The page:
Lookup NU author(s): Professor Christopher Petkov
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Our nervous system is confronted with a barrage of sensory stimuli, but neural resources are limited and not all stimuli can be processed to the same extent. Mechanisms exist to bias attention toward the particularly salient events, thereby providing a weighted representation of our environment. Our understanding of these mechanisms is still limited, but theoretical models can replicate such a weighting of sensory inputs and provide a basis for understanding the underlying principles. Here, we describe such a model for the auditory system-an auditory saliency map. We experimentally validate the model on natural acoustical scenarios, demonstrating that it reproduces human judgments of auditory saliency and predicts the detectability of salient sounds embedded in noisy backgrounds. In addition, it also predicts the natural orienting behavior of naive macaque monkeys to the same salient stimuli. The structure of the suggested model is identical to that of successfully used visual saliency maps. Hence, we conclude that saliency is determined either by implementing similar mechanisms in different unisensory pathways or by the same mechanism in multisensory areas. In any case, our results demonstrate that different primate sensory systems rely on common principles for extracting relevant sensory events.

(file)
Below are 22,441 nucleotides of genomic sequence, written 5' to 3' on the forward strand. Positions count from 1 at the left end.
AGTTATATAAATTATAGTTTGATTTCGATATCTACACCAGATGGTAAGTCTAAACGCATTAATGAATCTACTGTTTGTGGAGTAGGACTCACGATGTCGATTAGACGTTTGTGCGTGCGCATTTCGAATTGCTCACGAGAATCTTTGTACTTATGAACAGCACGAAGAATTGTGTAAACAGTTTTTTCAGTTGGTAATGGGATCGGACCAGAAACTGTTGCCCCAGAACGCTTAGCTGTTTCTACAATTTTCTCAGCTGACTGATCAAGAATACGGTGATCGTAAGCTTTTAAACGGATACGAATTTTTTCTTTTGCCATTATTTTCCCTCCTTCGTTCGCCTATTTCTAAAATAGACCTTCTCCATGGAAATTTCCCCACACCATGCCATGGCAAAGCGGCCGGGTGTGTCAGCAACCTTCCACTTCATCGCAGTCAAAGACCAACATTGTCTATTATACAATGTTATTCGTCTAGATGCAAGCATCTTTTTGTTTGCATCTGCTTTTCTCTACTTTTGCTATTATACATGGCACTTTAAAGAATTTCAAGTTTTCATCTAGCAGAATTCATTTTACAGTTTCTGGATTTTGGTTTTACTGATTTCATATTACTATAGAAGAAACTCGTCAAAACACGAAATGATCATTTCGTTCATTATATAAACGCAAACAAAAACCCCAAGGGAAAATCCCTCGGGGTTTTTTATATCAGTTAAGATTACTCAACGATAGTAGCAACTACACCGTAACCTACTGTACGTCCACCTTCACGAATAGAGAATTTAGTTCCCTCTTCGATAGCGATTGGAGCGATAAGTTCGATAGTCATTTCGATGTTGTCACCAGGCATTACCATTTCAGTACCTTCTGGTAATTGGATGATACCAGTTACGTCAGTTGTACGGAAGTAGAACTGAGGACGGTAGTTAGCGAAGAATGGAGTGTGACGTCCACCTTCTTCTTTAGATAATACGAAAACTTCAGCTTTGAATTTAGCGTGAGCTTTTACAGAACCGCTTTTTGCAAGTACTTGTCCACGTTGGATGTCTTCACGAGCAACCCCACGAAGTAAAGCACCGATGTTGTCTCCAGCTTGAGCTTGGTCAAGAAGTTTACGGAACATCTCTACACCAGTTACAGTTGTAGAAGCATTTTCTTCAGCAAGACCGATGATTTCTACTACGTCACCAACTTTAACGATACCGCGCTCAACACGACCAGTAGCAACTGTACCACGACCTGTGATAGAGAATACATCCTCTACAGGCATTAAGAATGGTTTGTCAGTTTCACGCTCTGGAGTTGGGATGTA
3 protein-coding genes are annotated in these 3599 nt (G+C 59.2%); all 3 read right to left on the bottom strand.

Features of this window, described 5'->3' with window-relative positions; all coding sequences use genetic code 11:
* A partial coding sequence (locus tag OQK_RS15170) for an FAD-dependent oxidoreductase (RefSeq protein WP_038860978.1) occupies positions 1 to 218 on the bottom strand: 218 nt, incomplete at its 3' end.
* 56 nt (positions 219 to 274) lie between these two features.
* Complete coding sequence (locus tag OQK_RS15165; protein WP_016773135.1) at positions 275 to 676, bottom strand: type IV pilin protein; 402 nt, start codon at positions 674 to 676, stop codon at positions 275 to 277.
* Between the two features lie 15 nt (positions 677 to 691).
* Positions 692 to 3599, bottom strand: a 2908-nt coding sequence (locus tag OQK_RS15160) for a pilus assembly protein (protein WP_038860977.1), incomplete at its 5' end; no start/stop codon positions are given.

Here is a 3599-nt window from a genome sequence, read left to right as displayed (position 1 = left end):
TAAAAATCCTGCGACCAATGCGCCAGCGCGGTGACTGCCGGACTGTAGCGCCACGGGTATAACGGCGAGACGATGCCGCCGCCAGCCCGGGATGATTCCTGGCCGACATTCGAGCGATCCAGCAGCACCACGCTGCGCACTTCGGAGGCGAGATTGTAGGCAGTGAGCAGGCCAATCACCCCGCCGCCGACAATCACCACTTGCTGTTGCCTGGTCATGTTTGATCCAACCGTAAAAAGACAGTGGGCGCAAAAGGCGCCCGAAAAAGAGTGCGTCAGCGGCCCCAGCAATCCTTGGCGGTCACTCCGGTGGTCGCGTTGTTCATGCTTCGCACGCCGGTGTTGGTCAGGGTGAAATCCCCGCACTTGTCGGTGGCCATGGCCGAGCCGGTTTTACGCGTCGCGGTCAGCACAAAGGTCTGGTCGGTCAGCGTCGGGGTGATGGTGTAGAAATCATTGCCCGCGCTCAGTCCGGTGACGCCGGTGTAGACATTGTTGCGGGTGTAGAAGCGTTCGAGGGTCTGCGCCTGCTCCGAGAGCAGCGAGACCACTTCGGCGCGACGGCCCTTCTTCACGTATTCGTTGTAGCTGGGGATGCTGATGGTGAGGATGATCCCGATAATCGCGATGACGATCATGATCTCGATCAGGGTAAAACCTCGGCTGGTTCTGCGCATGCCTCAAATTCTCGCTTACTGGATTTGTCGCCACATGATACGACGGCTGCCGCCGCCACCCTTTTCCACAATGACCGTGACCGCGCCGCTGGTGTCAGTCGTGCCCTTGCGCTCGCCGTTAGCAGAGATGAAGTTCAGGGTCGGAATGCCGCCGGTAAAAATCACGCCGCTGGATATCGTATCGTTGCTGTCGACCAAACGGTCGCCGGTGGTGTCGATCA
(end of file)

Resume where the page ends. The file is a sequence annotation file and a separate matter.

Author(s): Kayser C, Petkov CI, Lippert M, Logothetis NK
Publication type: Article
Publication status: Published
Journal: Current Biology
Print publication date: 01/01/2005
ISSN (print): 0960-9822
ISSN (electronic): 1879-0445
Publisher: Cell Press
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